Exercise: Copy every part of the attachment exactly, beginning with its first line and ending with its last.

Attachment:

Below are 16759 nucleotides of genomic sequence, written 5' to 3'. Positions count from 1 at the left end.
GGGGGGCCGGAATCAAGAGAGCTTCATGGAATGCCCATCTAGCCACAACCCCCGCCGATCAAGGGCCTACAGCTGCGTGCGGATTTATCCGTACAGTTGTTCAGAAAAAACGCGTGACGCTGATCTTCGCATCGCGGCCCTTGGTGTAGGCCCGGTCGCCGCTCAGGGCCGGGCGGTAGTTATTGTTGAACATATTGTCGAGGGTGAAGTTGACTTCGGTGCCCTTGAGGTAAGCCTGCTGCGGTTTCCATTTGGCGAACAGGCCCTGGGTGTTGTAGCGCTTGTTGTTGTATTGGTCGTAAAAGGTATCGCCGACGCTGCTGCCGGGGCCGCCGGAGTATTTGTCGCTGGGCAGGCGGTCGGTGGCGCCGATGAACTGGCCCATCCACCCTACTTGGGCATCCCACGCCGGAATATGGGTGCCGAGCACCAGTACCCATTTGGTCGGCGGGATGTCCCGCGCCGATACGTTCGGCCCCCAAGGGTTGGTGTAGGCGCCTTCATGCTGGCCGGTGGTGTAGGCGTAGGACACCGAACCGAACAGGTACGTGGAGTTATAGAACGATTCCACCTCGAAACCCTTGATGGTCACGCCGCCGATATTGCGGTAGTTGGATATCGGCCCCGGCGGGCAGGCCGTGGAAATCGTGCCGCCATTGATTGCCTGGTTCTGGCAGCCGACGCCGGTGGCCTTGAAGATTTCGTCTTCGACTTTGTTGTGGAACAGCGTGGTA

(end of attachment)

Below are 16759 nucleotides of genomic sequence, written 5' to 3'. Positions count from 1 at the left end.
GGGGGGCCGGAATCAAGAGAGCTTCATGGAATGCCCATCTAGCCACAACCCCCGCCGATCAAGGGCCTACAGCTGCGTGCGGATTTATCCGTACAGTTGTTCAGAAAAAACGCGTGACGCTGATCTTCGCATCGCGGCCCTTGGTGTAGGCCCGGTCGCCGCTCAGGGCCGGGCGGTAGTTATTGTTGAACATATTGTCGAGGGTGAAGTTGACTTCGGTGCCCTTGAGGTAAGCCTGCTGCGGTTTCCATTTGGCGAACAGGCCCTGGGTGTTGTAGCGCTTGTTGTTGTATTGGTCGTAAAAGGTATCGCCGACGCTGCTGCCGGGGCCGCCGGAGTATTTGTCGCTGGGCAGGCGGTCGGTGGCGCCGATGAACTGGCCCATCCACCCTACTTGGGCATCCCACGCCGGAATATGGGTGCCGAGCACCAGTACCCATTTGGTCGGCGGGATGTCCCGCGCCGATACGTTCGGCCCCCAAGGGTTGGTGTAGGCGCCTTCATGCTGGCCGGTGGTGTAGGCGTAGGACACCGAACCGAACAGGTACGTGGAGTTATAGAACGATTCCACCTCGAAACCCTTGATGGTCACGCCGCCGATATTGCGGTAGTTGGATATCGGCCCCGGCGGGCAGGCCGTGGAAATCGTGCCGCCATTGATTGCCTGGTTCTGGCAGCCGACGCCGGTGGCCTTGAAGATTTCGTCTTCGACTTTGTTGTGGAACAGCGTGGTA